Another strike was called. Another TUC demo in London. And around us we heard the same collective sighs as when an alarm rings for work. The call out came with little vigour, the heeding even less so.

3 days were originally called, and this resulted in 2. We supported the strike but with a similar half-heartedness to its conception and delivery. Was this really the full force of our demands? And of our resistance? And what of those who weren’t allowed to strike and would be at work as usual rather than at rallies or pickets?

One theme that comes up with strikes and pickets is that at least people talk about them; about work and non-work and what it means. We decided that a call out not just to strike, or to march from A to B and listen to speeches, but one around conversation was something both simple and inclusive in it’s irregulation, and one that encouraged ourselves and others to take an awkward step forward – talking about that which leads beyond the slogan: ‘we need a pay rise’.

So we asked, and we asked others to ask. People asked on early morning picket lines, and at parties, and they asked on the school runs and they asked from London to Teeside and places in between. They even asked across mainland Europe. However, they didn’t ask much, considering the ease of the task. We didn’t get an enormous amount of feedback, not even from Plan C members. We suspect the #strikeup idea may have planted some seeds, encouraged some ‘beyond the usual rhetoric’ chat even if there wasn’t an enormous response.

What we found, unsurprisingly, was that people were unhappy with not only their pay but the expectation of working faster and harder, the ‘work ethic’ itself and how this cut into basic dignity and care.

This response, from a face to face conversation on picket line, was typical:

“Concerned about extra stress for him and effect on patients – no time to do stuff like help them to the toilet en route or just treat them in a reassuring manner”

and this:

‘I am not supposed to but I do feed them. Because often no-one else will – it’s the nurses’ job but they are too busy. And I’m too busy. I get told off by my manager for not competing other tasks. And management, they are bad. It’s us versus them.’

People had mixed feelings about pickets and strikes. As one Mum of a baby said:

“i shouldn’t say this but i’m glad of the strike day cos i’m hoping to get a nap.”

And “there’s no stigma to not striking anymore. People don’t really believe in it.”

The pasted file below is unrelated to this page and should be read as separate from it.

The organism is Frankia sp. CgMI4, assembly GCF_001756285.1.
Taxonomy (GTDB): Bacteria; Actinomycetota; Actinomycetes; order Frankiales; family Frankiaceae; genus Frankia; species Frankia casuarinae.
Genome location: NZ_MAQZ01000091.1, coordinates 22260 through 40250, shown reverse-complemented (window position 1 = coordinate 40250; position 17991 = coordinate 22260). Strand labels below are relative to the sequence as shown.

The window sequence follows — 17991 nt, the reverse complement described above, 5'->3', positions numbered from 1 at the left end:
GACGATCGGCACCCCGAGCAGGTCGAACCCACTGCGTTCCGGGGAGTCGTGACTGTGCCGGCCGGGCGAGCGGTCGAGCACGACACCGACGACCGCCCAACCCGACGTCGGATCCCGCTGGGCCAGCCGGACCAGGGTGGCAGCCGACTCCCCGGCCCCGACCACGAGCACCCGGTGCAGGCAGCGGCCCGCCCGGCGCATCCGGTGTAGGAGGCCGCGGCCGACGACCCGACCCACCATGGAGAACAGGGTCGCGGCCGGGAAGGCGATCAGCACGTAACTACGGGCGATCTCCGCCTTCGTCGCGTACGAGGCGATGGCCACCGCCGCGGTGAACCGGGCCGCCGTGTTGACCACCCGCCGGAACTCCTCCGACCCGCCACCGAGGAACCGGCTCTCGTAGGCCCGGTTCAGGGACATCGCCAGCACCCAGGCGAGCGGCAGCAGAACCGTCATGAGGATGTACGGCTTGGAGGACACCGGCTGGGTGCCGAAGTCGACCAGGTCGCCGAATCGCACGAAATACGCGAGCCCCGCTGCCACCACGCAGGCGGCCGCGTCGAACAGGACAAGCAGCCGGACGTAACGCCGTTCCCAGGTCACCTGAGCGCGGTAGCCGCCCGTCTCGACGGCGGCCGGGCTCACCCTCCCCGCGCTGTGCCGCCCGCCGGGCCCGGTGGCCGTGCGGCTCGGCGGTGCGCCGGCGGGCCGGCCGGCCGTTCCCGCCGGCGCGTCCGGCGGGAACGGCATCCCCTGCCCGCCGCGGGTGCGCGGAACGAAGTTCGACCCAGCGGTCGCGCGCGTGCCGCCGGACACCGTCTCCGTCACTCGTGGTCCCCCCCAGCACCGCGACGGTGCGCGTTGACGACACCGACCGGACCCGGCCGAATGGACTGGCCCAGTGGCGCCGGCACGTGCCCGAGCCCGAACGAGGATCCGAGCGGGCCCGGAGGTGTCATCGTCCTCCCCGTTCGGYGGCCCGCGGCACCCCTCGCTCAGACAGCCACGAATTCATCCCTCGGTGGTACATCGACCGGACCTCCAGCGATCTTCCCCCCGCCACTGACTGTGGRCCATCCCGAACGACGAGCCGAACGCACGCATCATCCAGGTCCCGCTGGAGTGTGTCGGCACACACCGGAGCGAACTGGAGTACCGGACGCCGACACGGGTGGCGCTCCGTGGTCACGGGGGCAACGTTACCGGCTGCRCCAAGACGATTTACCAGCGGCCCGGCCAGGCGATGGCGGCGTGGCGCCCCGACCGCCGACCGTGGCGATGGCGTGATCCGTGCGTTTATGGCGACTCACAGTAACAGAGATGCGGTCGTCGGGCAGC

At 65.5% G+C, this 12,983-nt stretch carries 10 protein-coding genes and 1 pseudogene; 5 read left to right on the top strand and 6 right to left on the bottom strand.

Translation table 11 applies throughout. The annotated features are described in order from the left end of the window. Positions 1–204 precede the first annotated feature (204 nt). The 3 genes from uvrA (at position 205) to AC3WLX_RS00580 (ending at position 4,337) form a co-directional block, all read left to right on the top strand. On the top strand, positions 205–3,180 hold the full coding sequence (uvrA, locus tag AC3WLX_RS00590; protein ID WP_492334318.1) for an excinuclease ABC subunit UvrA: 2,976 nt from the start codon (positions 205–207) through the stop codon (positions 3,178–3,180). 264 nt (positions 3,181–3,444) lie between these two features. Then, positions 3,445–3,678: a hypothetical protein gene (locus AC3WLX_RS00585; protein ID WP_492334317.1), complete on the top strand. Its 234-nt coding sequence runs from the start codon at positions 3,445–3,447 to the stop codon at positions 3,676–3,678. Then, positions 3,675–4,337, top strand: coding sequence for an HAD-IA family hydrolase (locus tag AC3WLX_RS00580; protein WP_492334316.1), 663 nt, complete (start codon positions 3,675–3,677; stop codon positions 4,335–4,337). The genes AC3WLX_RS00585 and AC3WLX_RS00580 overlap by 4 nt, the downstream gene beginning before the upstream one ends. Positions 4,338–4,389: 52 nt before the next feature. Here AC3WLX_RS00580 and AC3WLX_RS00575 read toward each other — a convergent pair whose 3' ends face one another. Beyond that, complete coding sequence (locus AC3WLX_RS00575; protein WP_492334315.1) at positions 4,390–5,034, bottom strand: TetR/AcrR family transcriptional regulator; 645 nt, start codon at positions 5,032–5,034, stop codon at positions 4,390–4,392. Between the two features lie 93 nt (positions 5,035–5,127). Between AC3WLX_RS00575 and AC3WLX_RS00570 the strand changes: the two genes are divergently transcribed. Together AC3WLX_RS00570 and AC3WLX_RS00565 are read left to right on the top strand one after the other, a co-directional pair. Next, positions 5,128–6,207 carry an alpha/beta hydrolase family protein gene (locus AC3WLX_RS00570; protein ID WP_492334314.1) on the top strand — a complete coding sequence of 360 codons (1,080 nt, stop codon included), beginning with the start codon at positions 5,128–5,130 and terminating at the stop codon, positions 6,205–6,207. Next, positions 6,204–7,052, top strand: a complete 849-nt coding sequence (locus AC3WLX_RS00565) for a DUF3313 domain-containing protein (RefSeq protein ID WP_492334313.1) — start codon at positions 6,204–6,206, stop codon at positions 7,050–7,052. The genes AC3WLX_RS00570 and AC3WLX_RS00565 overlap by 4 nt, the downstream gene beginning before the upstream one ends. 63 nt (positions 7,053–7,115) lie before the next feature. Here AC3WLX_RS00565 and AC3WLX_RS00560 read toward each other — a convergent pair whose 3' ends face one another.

Though there was, simultaneously, a collective respect for it, like when 90% of staff wouldn’t cross a picket line at a jobcentre.

Yet even amongst those losing a day’s pay for the strike, we also found a hopelessness, that many people didn’t actually believe taking action in this particular way would change anything:

“will a strike change anything? No. Not at all. The only way it would is if everyone got together and there was a general strike. Yeah, a general strike”
and even if it did change anything under present conditions:

‘How would I like the NHS to be better? I don’t know, I can’t see how it could get better. Well, more pay, more staff. Do I think it could happen under the present system? I don’t know, I don’t know.’

People shared an agitation that this wasn’t just about pay, that what they really wanted was an entire change of system even though they may not have a blueprint for that. Talks with strangers often started demurely, with people responding how they felt they should. Having time to delve deeper then started to produce more interesting results:

“i do want to work. well, i don’t really, i want to be with my child. But i have to work. what do i want? less work, more pay!”

and as a succinct tweet put it:

“a payrise is not enough”

Ultimately, what we found was that our thoughts, our feelings and our politics were not the radical edge, but rather thoughts, feelings and politics that other strikers and non-strikers had in common. That what we wanted was more than what was being demanded by our unions, and that our political understanding of what was oppressing us was too complicated to be addressed by a simple economic reward. And mostly we found that having those conversations, once the initial awkwardness was overcome, opened up some new directions of possibilities with the friends and strangers we share our communities with.